Cynan Jones penned award-winning story in his mum's shed

From BBC - October 5, 2017

Like the short story that landed him a BBC literary award this week, Cynan Jones is just about as stripped back as it gets.

The Welsh author lives in a log cabin he built himself, has driven the same car for 14 years and writes, in longhand on an A4 pad, in his mother's garden shed.

Unsurprisingly, he expects the 15,000 he picked up with his BBC National Short Story Award for 2017 for his work, The Edge of the Shoal, to last him and his family "at least a year, maybe two".

Jones's wealth, he said, lies in the natural landscape that surrounds him in his home town of Aberaeron, Ceredigion.

"When I am in need of inspiration for my writing, I step out of mother's shed and walk 50 metres to the edge of a cliff where I can be immersed in this extraordinary Cardigan Bay landscape," says Jones.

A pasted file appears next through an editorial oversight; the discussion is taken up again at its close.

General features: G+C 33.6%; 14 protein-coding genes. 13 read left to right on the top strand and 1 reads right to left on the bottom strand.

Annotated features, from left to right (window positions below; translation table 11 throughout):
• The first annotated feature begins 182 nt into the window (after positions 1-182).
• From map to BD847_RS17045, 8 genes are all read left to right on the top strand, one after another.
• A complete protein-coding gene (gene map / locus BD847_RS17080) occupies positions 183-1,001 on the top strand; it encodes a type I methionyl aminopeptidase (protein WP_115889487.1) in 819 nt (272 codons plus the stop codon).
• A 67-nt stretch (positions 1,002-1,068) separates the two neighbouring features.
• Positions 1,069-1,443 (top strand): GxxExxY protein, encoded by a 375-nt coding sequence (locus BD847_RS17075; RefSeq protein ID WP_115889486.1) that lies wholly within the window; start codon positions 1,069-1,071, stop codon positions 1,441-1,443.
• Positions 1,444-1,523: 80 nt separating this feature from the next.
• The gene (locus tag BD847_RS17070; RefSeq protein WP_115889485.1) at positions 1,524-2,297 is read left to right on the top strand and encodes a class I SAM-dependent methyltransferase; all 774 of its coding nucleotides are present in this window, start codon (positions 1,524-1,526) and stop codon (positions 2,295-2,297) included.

"All of my stories have grown out of this landscape," he said.

"The idea for The Edge of the Shoal came from sitting on the edge of that cliff and looking out to sea.

"I thought, what would happen if I cast a man out there in a boat? The story was built in my mind while I sat there."

The story began as a 30,000-word novel but was "shaved down and shaved down" to 11,500 words because, Jones says, "it did not work".

The abridged version was liked by US literary magazine The New Yorker but was still felt to be "too long". Could he halve it? the magazine asked.

"So I had four days to more or less halve a story I would not have wanted anyone to cut by a single word," he says.

"I considered a stiff drink while I contemplated the task, but you can never drink and write.

"So I worked frenetically for four days, stripping out anything that was decorative and the result was a story that has now punched its weight in this BBC competition.


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